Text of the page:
Eight full-time temporary elementary teachers have been rehired to the district, thanks to $2 million raised by the .
Governing Board President Scott Tracy announced Tuesday that the Foundation surpassed its goal -- it has actually raised $2,020,000 -- which allows the district to reintate teachers whose jobs were on the chopping block due to budget constraints.
A total of 8.67 full-time employees were hired back, and there could be one more pulled from the termination list. The money also enabled the District to hire a part-time math teacher for ninth grade and a part-time English language arts teacher, reducing those over-crowded classes.
In March, the school board voted to release 18 temporary teachers, who comprise 16 full-time jobs, and one permanent physical education teacher. Board members promised to restore as many of the positions as possible, using funds raised by the foundation.
"This is definitely wonderful news. We have to thank them for all those Herculean efforts,'' said Superintendent Wendy Sinnette, who also commended the community for stepping up to the district's "dire need.''
Foundation President Paul Murray told Patch the dollars raised will help the district dial back the amount it will have to dip into the reserves. The money will further allow the district to maintain smaller class sizes.
He attributes achieving this year's $2 million goal faster than last year to having a full year of getting the word out, asking $2,500 of each family, as well as the huge efforts last year by Craig Mazin and the rest of the Task Force. Plus, the record-setting Gala this year.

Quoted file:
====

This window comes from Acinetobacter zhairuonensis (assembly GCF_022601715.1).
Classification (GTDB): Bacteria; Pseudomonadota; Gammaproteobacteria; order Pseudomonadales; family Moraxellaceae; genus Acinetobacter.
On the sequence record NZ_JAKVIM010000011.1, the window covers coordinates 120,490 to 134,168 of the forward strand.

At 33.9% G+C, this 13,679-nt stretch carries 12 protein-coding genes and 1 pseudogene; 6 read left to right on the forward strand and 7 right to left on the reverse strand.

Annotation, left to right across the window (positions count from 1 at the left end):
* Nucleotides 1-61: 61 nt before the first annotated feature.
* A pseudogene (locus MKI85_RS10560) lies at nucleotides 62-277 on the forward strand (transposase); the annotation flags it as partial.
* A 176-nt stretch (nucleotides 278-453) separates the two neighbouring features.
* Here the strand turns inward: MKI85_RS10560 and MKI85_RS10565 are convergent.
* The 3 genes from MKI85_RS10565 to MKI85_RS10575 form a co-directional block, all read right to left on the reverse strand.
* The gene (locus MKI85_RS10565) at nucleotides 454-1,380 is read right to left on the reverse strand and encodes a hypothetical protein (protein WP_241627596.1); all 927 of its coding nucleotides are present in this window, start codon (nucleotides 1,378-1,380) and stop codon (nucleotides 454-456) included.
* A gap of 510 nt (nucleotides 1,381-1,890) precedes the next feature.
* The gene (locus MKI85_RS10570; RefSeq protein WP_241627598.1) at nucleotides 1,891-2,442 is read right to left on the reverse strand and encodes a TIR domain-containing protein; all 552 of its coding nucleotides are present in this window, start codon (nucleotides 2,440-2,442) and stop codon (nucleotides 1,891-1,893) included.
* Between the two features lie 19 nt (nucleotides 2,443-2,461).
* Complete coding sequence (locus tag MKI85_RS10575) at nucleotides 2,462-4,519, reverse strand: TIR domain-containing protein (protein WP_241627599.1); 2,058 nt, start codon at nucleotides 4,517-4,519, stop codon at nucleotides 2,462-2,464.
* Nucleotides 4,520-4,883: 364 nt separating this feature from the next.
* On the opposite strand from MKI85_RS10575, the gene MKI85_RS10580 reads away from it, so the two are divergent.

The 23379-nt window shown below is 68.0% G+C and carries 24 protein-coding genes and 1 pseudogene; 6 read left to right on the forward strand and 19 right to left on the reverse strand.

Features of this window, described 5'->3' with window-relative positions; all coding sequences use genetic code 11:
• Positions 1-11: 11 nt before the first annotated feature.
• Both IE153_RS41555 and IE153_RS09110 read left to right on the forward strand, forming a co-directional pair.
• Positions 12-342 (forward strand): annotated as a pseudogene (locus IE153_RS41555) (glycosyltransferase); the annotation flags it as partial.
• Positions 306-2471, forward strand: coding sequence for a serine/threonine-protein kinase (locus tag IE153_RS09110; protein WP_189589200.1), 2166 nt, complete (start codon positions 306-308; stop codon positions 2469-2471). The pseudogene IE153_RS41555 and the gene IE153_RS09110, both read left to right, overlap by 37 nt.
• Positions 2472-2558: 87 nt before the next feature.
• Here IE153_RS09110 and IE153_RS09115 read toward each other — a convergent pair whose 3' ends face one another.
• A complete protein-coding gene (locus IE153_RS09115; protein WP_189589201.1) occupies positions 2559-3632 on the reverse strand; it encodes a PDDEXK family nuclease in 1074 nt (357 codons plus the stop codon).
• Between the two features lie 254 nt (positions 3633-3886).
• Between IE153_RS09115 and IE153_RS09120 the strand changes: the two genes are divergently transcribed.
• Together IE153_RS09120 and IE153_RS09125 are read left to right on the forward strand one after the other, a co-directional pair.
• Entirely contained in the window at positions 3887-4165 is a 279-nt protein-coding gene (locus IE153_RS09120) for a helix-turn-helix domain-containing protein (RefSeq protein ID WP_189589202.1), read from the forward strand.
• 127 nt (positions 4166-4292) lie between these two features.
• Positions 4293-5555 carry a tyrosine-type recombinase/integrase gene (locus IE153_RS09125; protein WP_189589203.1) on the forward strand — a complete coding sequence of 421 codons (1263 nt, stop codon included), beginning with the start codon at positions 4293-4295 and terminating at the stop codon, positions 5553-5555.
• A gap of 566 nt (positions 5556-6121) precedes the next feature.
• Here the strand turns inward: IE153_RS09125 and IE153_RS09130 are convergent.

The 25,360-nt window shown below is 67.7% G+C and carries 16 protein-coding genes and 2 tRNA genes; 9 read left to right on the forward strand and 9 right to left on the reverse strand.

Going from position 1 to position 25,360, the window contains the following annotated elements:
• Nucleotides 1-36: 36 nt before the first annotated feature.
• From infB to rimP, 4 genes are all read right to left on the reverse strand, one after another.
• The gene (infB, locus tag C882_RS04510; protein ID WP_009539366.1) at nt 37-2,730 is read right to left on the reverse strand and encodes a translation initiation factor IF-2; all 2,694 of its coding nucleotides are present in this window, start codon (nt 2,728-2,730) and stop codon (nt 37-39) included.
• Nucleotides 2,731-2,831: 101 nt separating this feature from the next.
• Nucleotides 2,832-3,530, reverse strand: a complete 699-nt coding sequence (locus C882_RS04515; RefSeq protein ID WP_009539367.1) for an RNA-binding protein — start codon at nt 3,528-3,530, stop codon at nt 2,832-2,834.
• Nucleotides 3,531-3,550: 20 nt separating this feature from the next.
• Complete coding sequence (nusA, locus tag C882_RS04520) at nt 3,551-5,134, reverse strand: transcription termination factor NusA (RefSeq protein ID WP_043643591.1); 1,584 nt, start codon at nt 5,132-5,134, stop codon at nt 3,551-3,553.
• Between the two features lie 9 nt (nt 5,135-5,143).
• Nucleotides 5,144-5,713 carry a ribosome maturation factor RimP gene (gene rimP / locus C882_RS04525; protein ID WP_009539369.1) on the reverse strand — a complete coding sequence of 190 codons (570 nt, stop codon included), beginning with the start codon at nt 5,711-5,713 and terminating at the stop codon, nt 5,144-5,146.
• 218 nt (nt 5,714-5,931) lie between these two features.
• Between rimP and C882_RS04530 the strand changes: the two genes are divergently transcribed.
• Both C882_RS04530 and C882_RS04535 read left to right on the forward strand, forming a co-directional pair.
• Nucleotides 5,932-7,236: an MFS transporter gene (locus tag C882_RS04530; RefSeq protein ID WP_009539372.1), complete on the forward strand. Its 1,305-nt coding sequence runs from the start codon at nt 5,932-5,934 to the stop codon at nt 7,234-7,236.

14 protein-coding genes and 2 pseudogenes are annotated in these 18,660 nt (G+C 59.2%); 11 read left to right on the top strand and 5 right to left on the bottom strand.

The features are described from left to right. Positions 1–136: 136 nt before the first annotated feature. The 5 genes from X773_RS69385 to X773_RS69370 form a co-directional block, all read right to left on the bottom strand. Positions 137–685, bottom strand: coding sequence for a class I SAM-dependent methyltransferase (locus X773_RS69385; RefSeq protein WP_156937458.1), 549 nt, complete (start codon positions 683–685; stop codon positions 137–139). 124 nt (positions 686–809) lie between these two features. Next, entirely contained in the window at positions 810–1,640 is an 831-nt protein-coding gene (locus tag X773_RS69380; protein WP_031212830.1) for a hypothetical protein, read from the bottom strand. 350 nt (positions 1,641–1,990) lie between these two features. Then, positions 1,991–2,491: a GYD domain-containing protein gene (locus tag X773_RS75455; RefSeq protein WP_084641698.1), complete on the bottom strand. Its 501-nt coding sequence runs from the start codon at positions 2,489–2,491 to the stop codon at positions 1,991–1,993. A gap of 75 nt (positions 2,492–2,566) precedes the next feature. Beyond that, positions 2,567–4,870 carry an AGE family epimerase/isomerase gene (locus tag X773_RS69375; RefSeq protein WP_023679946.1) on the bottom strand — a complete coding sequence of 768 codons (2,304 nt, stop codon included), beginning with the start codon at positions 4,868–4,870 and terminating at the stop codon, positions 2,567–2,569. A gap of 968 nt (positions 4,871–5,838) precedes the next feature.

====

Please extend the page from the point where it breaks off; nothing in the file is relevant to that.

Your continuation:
"The bottom line is the community all stepped up despite all the challenges this year. Thank you to everyone who gave,'' he said, pointing out there is still time to get onboard this year (before June 30) at lcfef.org/donate.
While Murray said any amount is great, a donation of $1,000 means a yard sign will pop up in donor's yards.
Not A Rosy Picture
Still, with dollars drying up from Sacramento, the overall financial outlook remains bleak.
The Board passed its 2012-13 budget Tuesday, operating under the assumption that the November tax initiatives will fail. This saddles the District with an additional loss of about $450 per student each year, on top of the massive cuts already incurred since 2007.
Board member Andrew Blumenfeld pointed out that after November, the District will need to take immediate steps to secure additional funding to keep LCUSD solvent. The current reserves cannot sustain the District through these state cuts beyond the 2013-2014 school year.
"While the current budget is not a pretty one, it will have to suffice until we are certain of the outcome of the November elections, and can strategize accordingly,'' he wrote in his Education Action Committee newsletter.